Imagine if there were zero avalanche deaths each year in the United States—on average, that would mean 28 lives saved. A group of avalanche safety professionals is making bold attempts to drastically reduce avalanche fatalities in this country and to get there, they’re looking in an unlikely place: a Swedish automobile law from the 1990s.
In 1997, the Swedish Parliament approved a law called Vision Zero, which called for a complete shift in road planning, driver behavior, law enforcement and car manufacturing with the hopes of reaching zero automobile deaths by 2020. Shockingly, the plan is working.
Just 264 people died in Sweden in car accidents in 2013, a record low for the country, one of the lowest rates per capita in the world and down from more than 1,000 in the 1960s because of this all-in approach. And while the annual average of 28 avalanche deaths isn’t a huge number compared to automobile deaths (which total 33,000 each year in this country), it’s large given the population size of backcountry users.So in September 2012, Dale Atkins, then president of the American Avalanche Association, stood in front of a room of avalanche professionals at the International Snow Science Workshop in Anchorage, Alaska and proposed that the same principles of Sweden’s Vision Zero be applied to avalanche fatalities. “The traditional approach to road safety and the avalanche world, is, ‘What can we do?’” Atkins said in front of the crowd. “Vision Zero is a step beyond that. Instead, it’s asking, ‘What else can we do?’”
In his talk, Atkins suggested that the industry change its conventional thinking about avalanche deaths—that they’re typically a result of the skier or rider’s decision making—and instead commit to changing the entire system. His proposal required a shared responsibility among forecasters, gear manufacturers, land managers, ski resorts, rescuers, educators and, of course, the backcountry users themselves.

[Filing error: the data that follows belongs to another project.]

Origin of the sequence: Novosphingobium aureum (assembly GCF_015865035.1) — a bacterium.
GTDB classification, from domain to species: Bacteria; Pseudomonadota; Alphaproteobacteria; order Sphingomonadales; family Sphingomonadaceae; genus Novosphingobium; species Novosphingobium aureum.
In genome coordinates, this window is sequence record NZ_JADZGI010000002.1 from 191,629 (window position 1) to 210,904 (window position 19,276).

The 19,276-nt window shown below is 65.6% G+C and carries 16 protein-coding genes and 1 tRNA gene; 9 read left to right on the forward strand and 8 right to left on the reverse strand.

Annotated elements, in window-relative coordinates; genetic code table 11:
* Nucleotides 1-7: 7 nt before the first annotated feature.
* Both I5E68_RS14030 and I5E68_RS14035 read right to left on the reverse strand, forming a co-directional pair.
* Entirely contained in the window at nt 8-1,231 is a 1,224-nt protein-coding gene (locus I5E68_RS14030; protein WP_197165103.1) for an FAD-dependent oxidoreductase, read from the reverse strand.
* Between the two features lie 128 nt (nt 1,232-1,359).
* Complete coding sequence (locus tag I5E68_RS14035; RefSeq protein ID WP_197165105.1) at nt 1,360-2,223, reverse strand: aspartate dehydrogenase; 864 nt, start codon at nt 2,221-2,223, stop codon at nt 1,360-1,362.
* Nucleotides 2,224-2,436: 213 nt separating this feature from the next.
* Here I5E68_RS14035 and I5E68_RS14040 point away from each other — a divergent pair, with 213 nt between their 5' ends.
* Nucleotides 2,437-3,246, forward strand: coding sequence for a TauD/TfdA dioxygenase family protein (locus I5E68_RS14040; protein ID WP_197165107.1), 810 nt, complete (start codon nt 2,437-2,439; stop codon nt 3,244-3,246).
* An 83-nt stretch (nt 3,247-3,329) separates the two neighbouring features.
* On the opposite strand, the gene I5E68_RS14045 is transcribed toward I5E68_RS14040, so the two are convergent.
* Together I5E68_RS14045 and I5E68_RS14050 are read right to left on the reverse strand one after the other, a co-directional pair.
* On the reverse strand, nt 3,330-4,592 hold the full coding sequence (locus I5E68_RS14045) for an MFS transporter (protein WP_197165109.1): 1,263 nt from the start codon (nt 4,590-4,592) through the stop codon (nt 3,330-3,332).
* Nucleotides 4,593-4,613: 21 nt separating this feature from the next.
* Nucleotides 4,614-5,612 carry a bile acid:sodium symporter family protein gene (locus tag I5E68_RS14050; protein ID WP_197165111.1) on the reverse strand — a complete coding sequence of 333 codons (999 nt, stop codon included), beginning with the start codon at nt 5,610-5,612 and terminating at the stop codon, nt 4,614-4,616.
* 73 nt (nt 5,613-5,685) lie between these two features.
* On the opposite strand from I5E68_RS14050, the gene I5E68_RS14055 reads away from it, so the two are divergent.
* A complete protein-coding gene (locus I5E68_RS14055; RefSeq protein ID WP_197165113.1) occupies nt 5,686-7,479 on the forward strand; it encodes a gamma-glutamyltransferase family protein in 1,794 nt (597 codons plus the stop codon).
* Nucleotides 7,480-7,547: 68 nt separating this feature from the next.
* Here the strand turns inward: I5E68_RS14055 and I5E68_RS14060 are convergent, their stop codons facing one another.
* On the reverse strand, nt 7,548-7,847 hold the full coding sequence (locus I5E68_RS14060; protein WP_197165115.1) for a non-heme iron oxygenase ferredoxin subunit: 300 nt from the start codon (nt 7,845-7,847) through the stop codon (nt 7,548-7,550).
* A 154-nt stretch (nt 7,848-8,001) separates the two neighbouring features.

His radical idea received mixed reviews. Some in the audience that day said zero deaths would never be possible, that it was a completely unrealistic goal. Atkins says that’s missing the point. “Some people see it as totally impossible, that it’s not worth doing,” he says now. “But this is a vision, a mindset—it’s not just a hard number.”
The idea gained traction, but slowly. In January 2013, Tom Murphy, Operations Director for the American Institute for Avalanche Research and Education (AIARE), gave a minimally attended talk at the annual SnowSports Industries of America trade show in Denver. He presented what he called Project Zero—modeled after Sweden’s plan and inspired by Atkins’s talk—which aimed to cut avalanche deaths in the U.S. to zero by 2025. Now, Murphy says their goal is just to drastically reduce the number of deaths. Zero is likely an unattainable number, he admits.
“We want to create a new normal,” Murphy says. “Currently the thinking is, ‘I have my beacon, shovel, probe. Let’s go.’ We need people to be thinking, ‘I have my gear, what’s the avalanche problem today and how do we avoid it?’ That will require a systemic change. And all of the stakeholders—the users, enforcers, rescuers, designers—will need to work together to promote it.”